Scholarly sources are written by experts on a particular subject (for example, a professor or other researcher). They also go through an extra process of review and approval by a group of other experts before they can be published. Usually, scholarly articles are written in 'academic-ese' and designed to be read by other scholars. You will probably find yourself using many scholarly sources in your other Holy Cross classes. However, because scholarly sources take a long time to be approved and published, they are not good sources for current news.  Click here to explore the parts of a scholarly article as shown by the NC State Libraries.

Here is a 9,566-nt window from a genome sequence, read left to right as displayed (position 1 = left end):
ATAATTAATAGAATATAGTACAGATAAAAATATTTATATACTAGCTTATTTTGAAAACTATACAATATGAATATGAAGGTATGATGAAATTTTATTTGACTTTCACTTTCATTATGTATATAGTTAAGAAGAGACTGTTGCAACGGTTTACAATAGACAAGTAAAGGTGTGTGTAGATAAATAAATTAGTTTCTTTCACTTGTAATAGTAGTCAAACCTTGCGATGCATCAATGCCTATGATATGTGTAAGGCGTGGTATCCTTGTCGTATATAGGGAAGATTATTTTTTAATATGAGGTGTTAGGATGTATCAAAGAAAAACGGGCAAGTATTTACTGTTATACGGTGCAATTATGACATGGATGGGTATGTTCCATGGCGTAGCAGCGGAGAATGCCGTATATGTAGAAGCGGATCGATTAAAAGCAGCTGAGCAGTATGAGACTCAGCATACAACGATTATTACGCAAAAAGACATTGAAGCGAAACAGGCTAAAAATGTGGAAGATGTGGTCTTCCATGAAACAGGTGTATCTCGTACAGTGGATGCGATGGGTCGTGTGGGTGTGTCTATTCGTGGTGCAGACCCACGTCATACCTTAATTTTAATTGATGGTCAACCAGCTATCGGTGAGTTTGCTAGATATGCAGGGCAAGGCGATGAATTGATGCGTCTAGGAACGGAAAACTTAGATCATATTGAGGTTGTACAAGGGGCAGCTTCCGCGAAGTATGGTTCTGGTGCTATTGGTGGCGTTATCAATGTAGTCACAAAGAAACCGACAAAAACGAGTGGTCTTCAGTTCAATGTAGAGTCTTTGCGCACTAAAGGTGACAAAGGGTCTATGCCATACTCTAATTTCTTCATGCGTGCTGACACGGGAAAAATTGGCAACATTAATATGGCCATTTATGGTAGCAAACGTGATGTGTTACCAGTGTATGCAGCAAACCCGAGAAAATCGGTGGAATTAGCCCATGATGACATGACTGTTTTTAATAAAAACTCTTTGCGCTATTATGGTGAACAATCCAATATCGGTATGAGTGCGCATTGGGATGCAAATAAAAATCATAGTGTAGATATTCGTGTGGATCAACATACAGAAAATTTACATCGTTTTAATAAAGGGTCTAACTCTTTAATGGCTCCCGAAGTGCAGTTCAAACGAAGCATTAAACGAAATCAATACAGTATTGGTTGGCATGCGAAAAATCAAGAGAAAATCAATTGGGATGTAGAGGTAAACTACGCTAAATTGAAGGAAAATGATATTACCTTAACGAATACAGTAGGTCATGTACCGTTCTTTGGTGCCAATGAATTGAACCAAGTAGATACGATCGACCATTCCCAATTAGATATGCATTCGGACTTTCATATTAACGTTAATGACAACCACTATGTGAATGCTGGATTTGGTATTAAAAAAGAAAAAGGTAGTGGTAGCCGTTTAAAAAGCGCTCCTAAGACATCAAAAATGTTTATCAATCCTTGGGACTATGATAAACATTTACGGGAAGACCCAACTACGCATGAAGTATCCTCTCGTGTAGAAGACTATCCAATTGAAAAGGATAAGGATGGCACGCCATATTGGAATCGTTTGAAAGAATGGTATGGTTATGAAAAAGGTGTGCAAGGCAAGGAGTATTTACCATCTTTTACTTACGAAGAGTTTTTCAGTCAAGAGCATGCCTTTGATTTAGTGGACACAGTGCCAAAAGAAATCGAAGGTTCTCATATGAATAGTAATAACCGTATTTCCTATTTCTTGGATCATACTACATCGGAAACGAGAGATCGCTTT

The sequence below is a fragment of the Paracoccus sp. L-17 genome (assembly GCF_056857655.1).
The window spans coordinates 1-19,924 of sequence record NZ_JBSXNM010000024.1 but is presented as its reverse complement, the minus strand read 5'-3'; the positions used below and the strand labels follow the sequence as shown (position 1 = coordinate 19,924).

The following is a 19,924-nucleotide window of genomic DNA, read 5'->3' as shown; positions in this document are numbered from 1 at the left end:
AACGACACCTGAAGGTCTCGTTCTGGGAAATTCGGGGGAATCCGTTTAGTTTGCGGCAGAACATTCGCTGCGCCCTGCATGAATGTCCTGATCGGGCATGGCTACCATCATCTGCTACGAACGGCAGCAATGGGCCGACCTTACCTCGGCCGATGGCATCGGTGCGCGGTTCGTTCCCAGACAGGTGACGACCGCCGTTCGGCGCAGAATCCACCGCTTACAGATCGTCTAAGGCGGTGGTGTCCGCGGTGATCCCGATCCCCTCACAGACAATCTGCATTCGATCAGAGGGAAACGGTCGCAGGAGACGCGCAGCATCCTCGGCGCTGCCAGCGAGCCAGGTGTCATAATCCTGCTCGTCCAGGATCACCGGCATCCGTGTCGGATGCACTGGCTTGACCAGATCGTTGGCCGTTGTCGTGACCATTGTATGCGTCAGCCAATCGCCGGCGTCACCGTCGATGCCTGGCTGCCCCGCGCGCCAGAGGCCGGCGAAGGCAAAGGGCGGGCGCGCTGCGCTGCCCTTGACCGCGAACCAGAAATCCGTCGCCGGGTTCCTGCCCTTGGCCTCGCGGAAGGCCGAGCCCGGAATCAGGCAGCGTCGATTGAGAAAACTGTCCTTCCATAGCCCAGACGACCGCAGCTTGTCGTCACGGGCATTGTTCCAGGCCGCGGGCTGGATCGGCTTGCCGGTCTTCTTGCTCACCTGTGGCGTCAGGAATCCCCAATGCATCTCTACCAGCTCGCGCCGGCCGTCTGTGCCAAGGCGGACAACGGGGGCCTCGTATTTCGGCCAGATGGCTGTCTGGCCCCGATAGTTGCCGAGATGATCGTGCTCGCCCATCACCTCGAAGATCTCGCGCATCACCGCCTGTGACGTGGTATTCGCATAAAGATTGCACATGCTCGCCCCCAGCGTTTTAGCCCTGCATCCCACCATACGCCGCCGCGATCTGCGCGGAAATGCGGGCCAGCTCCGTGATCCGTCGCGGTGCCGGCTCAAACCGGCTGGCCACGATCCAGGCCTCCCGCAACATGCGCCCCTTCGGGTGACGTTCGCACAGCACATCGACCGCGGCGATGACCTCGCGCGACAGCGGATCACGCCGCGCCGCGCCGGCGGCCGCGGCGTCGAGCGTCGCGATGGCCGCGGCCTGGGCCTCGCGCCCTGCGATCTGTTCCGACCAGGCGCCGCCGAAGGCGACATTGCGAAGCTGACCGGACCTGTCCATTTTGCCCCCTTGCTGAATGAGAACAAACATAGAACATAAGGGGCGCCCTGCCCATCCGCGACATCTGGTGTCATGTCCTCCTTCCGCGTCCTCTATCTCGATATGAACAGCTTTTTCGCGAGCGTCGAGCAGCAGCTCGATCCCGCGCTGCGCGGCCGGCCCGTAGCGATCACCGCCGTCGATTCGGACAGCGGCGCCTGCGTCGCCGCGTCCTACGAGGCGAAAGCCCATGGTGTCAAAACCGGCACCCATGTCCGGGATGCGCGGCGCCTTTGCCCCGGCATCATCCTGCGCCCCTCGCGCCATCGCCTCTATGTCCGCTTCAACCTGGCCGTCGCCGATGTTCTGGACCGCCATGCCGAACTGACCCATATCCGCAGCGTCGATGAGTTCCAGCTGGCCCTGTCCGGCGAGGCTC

How can you tell if you have a scholarly article in your hand? 
The chart below compares the characteristics of scholarly vs. popular (non-scholarly) sources:  Handout version of popular vs. scholarly source chart; click to enlarge

author Usually staff writers and/or journalists Experts on the topic -- usually researchers, scholars and/or professors
audience General public (for "popular" consumption) Other experts (and students) in the field
editing & review Editor(s); generally concerned with grammar, style, etc., with some fact-checking Other experts ("peer reviewed"); generally concerned with quality, thoroughness of research, strength of argument, etc. 
style & design

Reasonably brief, typically uses colloquial if not informal language. Often illustrated with graphics, sidebars and other aesthetic elements. Sometimes accompanied by ads.

More extensive in length; tends to be more formal and uses specialized vocabulary. Illustrations and charts are used only when furthering content.